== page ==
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Enterprise

How the hassle of getting baby items gave birth to online venture

Makena Murungi
Makena Murungi who alongside her husband James Bukusi, founded Mother and Baby online shop. PHOTO | BRIAN OKINDA | NMG 

In early 2018, when Makena Murungi and James Bukusi, a couple in their late 20s, were expecting their first child, they never thought this could be an opportunity to get into business.

In the course of their preparations for the child, the duo says they had challenges acquiring the right baby stuff and all that their child would need.

They were lucky enough to have networks and means to buy some of the items through acquaintances outside the country.

But at the same time, they realised that due to everyday constraints, not all would-be parents had the convenience and spare time to move from one shop to another, looking for the right items for their babies.

It was while going through this situation that a business idea struck the couple.

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“We realised that during pregnancy, and by extension after childbirth, the mother has to, mostly by herself, go through a tough experience getting the right stuff for herself as well as the baby,” says Ms Murungi.

“The father may sometimes be available to run to the shops buying these things, but more often than not, he does not get the right details of what the mother or the little one really needs.”

So the two started buying some baby products and advertising them through their Facebook pages. They managed to sell quite a substantial quantity of goods they had bought with Sh15,000 capital they had invested.

They, however, realised soon that they could sell more if they set up an online shop. So the duo, who had some backgroun knowledge on e-shopping, decided to set up an online shop. This would be more accommodating and easily navigable compared to Facebook.

And in June 2018, this marked the beginning of their Mother and Baby Shop, (https://motherbabyshop.co.ke) an online marketplace dedicated to “convenient provision” of all the supplies that an expectant mother requires , and what the baby needs until they attain the age of five.

On their portal, one can make diaper subscriptions and have the convenience of being supplied with the product and their related necessities such as baby wipes at their homes after paying through mobile money transfer. Clients can also pick the goods themselves from the enterprise’s office in Ngara, Nairobi.

“We sought to fill the gap of catering for the mother and the baby. We realised that there could be others in a situation similar to ours, that due to their busy schedules they are unable to go in search of these items,” says Mr Bukusi.

The enterprise uses a team of four bikers, who are subcontracted to make deliveries across the city. The also use couriers to make deliveries to the clientele outside Nairobi. On average they serve between 60 and 70 clients a month.

“It takes just a day to deliver to clients in Nairobi but for those outside the city, in the counties, they get their deliveries a day after making an order,” Mr Bukusi indicates adding that for the diaper subscriptions, the client will have the deliveries made as per the agreement uploaded on the online shop portal.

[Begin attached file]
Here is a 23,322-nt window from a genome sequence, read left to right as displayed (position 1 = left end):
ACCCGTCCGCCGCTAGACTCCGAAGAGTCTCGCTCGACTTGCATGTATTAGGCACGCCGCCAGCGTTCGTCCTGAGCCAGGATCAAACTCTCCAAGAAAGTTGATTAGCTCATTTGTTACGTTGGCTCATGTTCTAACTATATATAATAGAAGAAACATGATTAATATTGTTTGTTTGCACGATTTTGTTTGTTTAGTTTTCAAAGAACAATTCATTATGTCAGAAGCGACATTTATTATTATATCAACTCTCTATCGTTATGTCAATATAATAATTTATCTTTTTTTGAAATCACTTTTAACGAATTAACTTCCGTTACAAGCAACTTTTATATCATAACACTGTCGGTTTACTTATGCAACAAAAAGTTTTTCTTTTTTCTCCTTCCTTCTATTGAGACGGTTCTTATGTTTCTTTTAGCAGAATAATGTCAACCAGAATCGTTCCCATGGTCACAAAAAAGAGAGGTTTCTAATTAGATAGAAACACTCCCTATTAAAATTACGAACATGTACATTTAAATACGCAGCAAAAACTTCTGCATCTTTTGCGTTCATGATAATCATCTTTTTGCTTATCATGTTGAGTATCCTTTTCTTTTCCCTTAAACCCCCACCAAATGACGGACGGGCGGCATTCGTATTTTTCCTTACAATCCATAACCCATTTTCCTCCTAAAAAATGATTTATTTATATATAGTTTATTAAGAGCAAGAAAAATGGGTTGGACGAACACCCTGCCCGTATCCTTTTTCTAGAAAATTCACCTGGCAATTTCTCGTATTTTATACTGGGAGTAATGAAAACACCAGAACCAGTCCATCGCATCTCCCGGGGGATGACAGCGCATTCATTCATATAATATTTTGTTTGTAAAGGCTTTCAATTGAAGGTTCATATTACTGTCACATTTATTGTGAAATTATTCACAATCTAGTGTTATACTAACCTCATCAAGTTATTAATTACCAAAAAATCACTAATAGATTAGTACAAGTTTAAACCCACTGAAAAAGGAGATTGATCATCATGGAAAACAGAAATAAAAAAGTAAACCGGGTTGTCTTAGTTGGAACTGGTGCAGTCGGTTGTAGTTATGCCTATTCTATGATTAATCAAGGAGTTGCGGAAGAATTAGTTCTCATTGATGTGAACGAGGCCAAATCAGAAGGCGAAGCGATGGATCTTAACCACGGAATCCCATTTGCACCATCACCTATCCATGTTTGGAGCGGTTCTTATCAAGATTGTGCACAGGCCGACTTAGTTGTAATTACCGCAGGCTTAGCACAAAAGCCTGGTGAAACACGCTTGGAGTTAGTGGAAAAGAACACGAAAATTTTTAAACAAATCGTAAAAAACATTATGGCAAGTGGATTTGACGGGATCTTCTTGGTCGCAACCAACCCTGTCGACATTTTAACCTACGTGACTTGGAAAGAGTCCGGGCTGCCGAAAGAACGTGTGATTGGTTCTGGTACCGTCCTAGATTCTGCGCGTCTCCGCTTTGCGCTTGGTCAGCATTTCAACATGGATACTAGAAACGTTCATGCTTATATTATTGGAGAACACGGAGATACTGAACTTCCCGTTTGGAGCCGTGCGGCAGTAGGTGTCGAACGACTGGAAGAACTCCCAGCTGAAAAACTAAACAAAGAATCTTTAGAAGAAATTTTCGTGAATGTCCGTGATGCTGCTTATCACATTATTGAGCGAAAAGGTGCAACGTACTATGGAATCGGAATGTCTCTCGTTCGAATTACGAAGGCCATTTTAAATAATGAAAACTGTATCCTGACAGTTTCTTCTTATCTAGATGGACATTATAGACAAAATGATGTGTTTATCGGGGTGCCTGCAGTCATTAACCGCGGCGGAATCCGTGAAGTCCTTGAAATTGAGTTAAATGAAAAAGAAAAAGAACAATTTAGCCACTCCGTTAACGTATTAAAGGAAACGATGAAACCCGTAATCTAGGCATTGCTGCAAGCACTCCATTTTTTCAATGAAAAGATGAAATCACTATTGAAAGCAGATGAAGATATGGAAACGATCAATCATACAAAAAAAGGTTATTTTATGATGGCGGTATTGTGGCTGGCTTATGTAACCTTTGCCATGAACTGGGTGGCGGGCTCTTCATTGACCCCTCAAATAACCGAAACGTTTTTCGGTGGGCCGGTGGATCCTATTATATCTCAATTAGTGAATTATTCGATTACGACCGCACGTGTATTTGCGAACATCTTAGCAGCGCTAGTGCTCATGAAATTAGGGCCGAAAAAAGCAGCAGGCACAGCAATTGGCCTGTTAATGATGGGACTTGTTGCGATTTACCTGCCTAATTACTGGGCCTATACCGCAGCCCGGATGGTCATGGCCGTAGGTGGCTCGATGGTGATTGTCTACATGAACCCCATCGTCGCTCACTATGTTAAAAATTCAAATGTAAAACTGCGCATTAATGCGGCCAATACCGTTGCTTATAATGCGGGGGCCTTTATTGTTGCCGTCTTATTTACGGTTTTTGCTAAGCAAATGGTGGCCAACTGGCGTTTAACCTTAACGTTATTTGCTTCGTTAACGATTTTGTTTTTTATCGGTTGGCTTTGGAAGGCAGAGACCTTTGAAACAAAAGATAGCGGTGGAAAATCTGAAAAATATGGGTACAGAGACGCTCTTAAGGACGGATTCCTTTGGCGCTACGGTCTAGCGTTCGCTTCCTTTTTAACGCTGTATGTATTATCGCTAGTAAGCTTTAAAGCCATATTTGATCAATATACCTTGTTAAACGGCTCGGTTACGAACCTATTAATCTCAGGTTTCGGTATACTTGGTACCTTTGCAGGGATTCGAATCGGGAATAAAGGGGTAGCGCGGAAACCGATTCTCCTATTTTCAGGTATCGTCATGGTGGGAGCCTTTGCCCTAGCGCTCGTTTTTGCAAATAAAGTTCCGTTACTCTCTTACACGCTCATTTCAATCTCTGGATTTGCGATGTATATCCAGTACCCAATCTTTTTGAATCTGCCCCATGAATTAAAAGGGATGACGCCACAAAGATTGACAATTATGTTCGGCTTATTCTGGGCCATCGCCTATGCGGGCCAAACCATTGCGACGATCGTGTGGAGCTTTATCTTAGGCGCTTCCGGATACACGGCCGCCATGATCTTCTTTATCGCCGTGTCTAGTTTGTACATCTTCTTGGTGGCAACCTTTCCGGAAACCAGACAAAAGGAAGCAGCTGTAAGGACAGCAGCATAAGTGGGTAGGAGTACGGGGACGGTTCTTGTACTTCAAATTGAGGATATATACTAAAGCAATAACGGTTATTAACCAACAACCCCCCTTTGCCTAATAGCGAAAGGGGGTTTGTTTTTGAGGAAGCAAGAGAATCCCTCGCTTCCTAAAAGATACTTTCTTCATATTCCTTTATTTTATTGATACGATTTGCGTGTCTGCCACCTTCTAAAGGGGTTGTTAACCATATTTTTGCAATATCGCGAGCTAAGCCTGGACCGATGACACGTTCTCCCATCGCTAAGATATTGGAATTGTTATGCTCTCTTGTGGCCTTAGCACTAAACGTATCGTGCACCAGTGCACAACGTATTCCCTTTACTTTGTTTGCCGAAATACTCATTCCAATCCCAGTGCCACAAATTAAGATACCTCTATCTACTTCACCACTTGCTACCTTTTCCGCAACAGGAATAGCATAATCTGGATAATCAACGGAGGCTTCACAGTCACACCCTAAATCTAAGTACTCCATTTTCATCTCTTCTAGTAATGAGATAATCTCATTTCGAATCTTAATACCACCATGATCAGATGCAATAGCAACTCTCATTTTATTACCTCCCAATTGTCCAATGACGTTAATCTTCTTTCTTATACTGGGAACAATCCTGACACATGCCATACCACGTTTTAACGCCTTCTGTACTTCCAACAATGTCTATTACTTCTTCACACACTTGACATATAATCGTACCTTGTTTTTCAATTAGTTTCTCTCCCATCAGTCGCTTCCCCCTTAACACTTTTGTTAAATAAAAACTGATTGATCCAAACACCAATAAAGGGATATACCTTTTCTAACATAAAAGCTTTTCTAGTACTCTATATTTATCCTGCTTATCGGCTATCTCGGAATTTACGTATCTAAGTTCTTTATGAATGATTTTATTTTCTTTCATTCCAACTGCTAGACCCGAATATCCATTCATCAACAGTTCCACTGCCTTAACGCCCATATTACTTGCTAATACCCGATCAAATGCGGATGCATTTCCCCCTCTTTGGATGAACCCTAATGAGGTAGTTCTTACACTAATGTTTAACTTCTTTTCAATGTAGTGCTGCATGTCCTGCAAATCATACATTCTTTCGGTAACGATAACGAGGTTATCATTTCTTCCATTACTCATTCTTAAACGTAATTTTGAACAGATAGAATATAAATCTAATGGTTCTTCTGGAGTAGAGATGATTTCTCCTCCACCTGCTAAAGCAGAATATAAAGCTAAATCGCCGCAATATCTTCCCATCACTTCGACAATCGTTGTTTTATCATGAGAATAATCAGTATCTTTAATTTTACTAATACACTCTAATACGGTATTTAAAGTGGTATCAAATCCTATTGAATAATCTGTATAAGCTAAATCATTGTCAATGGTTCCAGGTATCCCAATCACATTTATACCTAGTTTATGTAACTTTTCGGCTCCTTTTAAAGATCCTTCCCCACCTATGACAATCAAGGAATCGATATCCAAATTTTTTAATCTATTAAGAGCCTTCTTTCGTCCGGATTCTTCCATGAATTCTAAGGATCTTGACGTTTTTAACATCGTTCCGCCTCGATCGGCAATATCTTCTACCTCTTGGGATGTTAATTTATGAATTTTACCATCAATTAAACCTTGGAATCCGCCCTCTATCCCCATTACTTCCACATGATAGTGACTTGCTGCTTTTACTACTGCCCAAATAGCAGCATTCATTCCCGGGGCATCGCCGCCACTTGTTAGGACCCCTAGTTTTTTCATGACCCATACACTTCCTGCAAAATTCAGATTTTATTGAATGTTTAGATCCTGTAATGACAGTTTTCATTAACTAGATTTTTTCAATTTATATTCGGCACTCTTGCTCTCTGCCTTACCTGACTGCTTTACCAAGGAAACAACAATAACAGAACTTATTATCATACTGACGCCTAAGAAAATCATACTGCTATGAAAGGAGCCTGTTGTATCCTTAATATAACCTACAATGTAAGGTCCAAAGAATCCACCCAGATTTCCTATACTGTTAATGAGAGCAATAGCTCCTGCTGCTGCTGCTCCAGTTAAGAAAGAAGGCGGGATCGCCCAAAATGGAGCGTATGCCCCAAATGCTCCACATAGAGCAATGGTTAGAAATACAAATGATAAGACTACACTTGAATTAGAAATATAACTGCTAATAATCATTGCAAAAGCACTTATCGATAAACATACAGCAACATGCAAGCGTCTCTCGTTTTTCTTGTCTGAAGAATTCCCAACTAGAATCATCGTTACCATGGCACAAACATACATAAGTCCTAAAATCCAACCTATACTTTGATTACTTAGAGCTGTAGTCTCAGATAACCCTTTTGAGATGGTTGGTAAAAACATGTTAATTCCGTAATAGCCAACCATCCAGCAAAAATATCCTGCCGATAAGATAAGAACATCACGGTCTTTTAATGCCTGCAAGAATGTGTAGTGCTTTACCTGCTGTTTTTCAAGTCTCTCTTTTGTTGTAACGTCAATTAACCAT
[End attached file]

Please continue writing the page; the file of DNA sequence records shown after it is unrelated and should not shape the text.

Ms Murungi points out that their online shop largely deals in original products as they work with internationally renowned brands. This, she says, enables them to “uniquely stand out from competition”.

The couple however says it has not been all rosy in the business as challenges abound. Mr Bukusi says it was difficult for a while to trust those tasked with making the deliveries to convey the goods to their clients, and in good condition.

“Then there was the challenge of trust with our clients. Many found it difficult to pay beforehand and trust that we will deliver the goods as they want them. Sometimes they felt that what we had in our online portal could be different from what we really supply,” Ms Murungi says.

The duo says they post photos of their real items and do not use downloaded pictures, as others normally do in a bid to make their business sites catchy.

Their online shop has expanded over time and now deals in supply of new mothers’ as well as the baby’s nutrition products, parenting books, breast pumps, baby pacifiers, baby monitors, milk bottles, baby training cups, and after-birth care products such as pregnant care stretch creams, and bio-oils for the mothers, among others.

It also supplies an assortment of mothers’ maternity items, a wide range of diapers, nanny cams, and baby shower gifts.

“We supply baby nursery furniture, including cribs, and baby cots as well. We have a variety of up to 500 different products for both the mother and baby,” Mr Bukusi says.

The couple says they target to be a leading enterprise for provision of mothers and their babies items in East Africa. Not many enterprises offer the combination of these services, to the mothers and babies at the click of a button, they say.

Their advice to upcoming entrepreneurs is that online businesses offer endless possibilities for investing. But they caution that one has to research, and understand their target customers’ needs and then follow due diligence in seeking ways to solve those needs.

“There are many good ideas in the online business segment. But some of these good ideas may not necessarily solve the needs that these customers want addressed,” Mr Bukusi says.

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